(3) Now imagine that I will roll the die and I will tell you the parity of $X$; that is, I will tell you whether the die comes up odd or even. You should now see that a single numerical response cannot cover both cases. You would respond "3" if I tell you "$X$ is odd", while you would respond "4" if I tell you "$X$ is even". A single numerical response is not enough because the particular piece of information that I will give you is itself random. In fact, your response is necessarily a function of this particular piece of information. Mathematically, this is reflected in the requirement that ${\mathbb E}(X\ |\ {\cal F})$ must be $\cal F$ measurable.

I think this covers point 1 in your question, and tells you why a single real number is not sufficient. Also concerning point 2, you are correct in saying that the role of $\cal F$ in ${\mathbb E}(X\ |\ {\cal F})$ is not a single piece of information, but rather tells what possible specific pieces of (random) information may occur.

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Great answer, thank you. "In fact, your response is necessarily a function of this particular piece of information." But then, why is $E(X|\mathcal{F})$ defined on $\Omega$ and not on $\mathcal{F}$? This is central to my not understanding. If $\mathcal{F}$ is not generated by a disjoint family of sets, there is no such interpretation of $E(X|\mathcal{F})(\omega)$, is there? –  Stefan Walter Feb 24 '11 at 22:51
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The conditional expectation $E(X|{\cal F})$ is characterized by being $\cal F$ measurable and having certain integrals over $\cal F$ sets. This function is therefore only defined $P$ almost everywhere. Therefore, you are right; the pointwise value $E(X|{\cal F})(\omega)$ has no particular meaning. –  Byron Schmuland Feb 25 '11 at 15:02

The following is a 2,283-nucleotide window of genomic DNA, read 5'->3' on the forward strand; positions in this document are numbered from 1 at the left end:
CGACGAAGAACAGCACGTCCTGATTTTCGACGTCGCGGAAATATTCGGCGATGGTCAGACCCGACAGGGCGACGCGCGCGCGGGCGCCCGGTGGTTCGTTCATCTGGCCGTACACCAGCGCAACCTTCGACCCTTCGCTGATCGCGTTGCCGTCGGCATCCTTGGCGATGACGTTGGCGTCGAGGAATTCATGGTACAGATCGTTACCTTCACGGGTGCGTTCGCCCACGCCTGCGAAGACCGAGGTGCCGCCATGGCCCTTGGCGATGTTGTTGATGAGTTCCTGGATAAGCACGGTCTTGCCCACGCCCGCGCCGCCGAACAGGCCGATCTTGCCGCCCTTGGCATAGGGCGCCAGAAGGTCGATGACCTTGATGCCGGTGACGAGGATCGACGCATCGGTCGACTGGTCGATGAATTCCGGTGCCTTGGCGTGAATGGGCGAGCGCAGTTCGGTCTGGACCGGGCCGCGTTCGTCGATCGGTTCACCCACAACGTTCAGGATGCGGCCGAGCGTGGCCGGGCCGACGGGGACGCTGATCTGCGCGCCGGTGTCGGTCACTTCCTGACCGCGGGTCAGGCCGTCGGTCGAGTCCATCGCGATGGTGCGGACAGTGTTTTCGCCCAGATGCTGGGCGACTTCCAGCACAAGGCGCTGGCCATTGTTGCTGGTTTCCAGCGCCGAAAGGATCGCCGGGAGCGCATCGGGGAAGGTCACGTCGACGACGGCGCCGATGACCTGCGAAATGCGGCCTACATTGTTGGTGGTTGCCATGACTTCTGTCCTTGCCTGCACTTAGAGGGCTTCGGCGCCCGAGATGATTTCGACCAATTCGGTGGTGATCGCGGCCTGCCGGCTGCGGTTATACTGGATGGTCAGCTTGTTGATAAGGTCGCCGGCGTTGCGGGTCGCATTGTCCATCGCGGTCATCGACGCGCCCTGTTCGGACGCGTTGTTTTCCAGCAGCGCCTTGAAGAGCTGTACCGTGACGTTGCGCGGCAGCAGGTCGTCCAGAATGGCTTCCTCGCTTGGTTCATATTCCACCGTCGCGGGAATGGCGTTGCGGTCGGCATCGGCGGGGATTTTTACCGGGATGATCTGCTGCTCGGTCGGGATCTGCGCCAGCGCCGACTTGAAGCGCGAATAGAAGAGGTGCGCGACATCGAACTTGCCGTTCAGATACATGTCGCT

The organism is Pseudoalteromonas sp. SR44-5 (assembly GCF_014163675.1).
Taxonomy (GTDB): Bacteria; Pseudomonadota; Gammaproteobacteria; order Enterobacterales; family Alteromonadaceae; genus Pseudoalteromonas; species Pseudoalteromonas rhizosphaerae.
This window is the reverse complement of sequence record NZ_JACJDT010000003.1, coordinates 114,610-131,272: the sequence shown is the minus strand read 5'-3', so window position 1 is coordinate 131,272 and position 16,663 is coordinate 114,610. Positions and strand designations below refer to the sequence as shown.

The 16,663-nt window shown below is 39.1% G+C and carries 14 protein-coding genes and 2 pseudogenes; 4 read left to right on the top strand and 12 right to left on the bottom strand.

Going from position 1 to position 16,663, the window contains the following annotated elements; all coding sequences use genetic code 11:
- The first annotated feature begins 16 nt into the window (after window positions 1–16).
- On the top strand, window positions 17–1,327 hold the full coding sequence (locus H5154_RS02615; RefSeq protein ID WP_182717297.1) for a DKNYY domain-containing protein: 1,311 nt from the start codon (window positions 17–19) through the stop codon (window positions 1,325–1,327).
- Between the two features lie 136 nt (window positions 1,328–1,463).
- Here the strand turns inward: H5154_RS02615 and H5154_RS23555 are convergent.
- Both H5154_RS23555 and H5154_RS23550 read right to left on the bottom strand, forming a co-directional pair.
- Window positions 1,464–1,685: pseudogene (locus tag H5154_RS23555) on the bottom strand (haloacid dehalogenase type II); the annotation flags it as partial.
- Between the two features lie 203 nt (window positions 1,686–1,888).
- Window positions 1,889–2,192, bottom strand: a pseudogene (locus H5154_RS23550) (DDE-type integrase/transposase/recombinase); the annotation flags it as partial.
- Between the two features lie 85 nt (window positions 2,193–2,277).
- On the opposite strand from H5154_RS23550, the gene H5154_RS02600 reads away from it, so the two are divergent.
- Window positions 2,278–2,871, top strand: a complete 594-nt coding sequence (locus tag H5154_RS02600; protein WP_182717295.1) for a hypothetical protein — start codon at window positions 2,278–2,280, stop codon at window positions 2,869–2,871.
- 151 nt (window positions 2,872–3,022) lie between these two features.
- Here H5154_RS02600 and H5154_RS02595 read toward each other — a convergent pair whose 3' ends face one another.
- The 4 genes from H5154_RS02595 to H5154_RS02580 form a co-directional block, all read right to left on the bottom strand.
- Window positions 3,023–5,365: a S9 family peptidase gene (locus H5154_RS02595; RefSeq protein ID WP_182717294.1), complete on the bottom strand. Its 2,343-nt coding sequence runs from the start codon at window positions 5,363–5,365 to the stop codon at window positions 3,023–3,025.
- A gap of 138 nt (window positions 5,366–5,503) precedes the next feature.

Wonderful explanation. –  Jonas Teuwen Apr 20 '11 at 23:05
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I think a good way to answer question 2 is as follows.

I am performing an experiment, whose outcome can be described by an element $\omega$ of some set $\Omega$. I am not going to tell you the outcome, but I will allow you to ask certain questions yes/no questions about it. (This is like "20 questions", but infinite sequences of questions will be allowed, so it's really "$\aleph_0$ questions".) We can associate a yes/no question with the set $A \subset \Omega$ of outcomes for which the answer is "yes".

Now, one way to describe some collection of "information" is to consider all the questions which could be answered with that information. (For example, the 2010 Encyclopedia Britannica is a collection of information; it can answer the questions "Is the dodo extinct?" and "Is the elephant extinct?" but not the question "Did Justin Bieber win a 2011 Grammy?") This, then, would be a set $\mathcal{F} \subset 2^\Omega$.

If I know the answer to a question $A$, then I also know the answer to its negation, which corresponds to the set $A^c$ (e.g. "Is the dodo not-extinct?"). So any information that is enough to answer question $A$ is also enough to answer question $A^c$. Thus $\mathcal{F}$ should be closed under taking complements. Likewise, if I know the answer to questions $A,B$, I also know the answer to their disjunction $A \cup B$ ("Are either the dodo or the elephant extinct?"), so $\mathcal{F}$ must also be closed under (finite) unions. Countable unions require more of a stretch, but imagine asking an infinite sequence of questions "converging" on a final question. ("Can elephants live to be 90? Can they live to be 99? Can they live to be 99.9?" In the end, I know whether elephants can live to be 100.)

I think this gives some insight into why a $\sigma$-field can be thought of as a collection of information.

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An example. Suppose that $X \sim {\rm binomial}(m,p)$ and $Y \sim {\rm binomial}(n,p)$ are independent ($0 < p < 1$). For any integer $0 \leq s \leq m+n$, it holds $$ {\rm E}[X|X + Y = s] = \frac{{m }}{{m + n }}s. $$ This means that $$ {\rm E}[X|X + Y] = \frac{{m }}{{m + n }}(X+Y). $$ Note that ${\rm E}[X|X + Y]$ is a random variable which is a function of $X+Y$.